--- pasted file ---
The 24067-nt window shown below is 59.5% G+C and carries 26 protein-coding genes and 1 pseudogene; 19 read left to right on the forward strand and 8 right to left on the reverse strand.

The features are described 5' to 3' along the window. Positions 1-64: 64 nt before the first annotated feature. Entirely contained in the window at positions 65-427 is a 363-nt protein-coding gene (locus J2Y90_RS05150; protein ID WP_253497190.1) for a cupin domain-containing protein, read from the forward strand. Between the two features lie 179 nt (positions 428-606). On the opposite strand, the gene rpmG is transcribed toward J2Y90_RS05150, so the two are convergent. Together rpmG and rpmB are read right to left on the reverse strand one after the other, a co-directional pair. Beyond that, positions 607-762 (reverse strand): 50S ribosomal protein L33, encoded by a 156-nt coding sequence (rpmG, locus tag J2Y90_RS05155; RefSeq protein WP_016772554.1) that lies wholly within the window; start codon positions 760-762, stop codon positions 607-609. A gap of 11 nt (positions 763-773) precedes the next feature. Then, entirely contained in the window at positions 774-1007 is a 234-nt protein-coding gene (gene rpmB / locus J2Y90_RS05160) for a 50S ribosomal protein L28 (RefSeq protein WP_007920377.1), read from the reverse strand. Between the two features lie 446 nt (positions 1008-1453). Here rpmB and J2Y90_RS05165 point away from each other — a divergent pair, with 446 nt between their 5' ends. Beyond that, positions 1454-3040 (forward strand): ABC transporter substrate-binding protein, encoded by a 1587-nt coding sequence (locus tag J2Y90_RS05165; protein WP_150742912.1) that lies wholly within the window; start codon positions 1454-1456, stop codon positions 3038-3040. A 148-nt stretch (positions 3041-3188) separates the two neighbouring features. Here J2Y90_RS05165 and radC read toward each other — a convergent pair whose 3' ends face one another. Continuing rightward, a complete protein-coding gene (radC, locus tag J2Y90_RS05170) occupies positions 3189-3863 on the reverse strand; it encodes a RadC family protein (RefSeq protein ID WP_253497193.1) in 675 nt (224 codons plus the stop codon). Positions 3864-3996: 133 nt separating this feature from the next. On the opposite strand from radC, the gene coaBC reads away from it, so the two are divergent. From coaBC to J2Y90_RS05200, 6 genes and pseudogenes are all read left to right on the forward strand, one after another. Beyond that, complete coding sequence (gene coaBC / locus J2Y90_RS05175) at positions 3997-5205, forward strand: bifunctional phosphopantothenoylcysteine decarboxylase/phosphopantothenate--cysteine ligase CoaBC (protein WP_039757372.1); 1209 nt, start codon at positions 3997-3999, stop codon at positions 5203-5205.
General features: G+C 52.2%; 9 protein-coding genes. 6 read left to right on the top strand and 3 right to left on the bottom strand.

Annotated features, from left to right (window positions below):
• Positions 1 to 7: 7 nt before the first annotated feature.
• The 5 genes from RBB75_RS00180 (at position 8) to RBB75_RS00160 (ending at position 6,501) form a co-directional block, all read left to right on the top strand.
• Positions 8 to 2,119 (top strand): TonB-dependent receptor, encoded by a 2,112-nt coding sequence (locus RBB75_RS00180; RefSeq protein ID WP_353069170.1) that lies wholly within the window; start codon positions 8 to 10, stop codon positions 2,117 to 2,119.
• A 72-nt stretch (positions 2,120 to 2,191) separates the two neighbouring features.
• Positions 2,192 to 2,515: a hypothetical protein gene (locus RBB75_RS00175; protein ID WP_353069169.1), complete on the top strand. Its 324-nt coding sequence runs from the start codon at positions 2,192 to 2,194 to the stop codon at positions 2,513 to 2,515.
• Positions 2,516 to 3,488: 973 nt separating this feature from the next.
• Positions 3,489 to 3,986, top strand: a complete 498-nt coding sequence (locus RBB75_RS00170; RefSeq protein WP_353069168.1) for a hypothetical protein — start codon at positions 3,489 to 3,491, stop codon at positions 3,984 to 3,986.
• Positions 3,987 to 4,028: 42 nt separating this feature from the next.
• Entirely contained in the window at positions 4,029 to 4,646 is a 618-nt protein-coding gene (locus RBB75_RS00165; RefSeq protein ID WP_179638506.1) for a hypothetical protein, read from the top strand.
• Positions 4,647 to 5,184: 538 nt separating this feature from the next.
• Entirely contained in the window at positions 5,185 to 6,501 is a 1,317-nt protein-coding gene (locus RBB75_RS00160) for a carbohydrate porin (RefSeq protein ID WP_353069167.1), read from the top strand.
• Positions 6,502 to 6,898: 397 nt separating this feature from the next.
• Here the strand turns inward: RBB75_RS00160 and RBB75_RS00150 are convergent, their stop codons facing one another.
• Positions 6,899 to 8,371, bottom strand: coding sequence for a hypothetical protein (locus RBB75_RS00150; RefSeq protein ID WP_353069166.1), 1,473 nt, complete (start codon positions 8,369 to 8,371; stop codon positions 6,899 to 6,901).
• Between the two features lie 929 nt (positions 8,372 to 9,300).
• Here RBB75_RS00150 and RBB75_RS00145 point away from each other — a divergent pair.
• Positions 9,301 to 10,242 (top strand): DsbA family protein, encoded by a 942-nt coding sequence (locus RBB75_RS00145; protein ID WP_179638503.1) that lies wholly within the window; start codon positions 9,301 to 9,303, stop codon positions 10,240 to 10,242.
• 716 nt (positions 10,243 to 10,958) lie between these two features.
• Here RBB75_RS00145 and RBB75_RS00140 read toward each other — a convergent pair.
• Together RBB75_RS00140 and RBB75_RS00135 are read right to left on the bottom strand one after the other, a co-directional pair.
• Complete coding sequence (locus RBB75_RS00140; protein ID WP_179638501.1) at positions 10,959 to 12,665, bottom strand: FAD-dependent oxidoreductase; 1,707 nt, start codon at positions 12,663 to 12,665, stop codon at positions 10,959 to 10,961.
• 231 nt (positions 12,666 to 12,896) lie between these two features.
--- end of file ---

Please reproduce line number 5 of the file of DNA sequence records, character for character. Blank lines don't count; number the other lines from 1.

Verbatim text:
• Positions 1 to 7: 7 nt before the first annotated feature.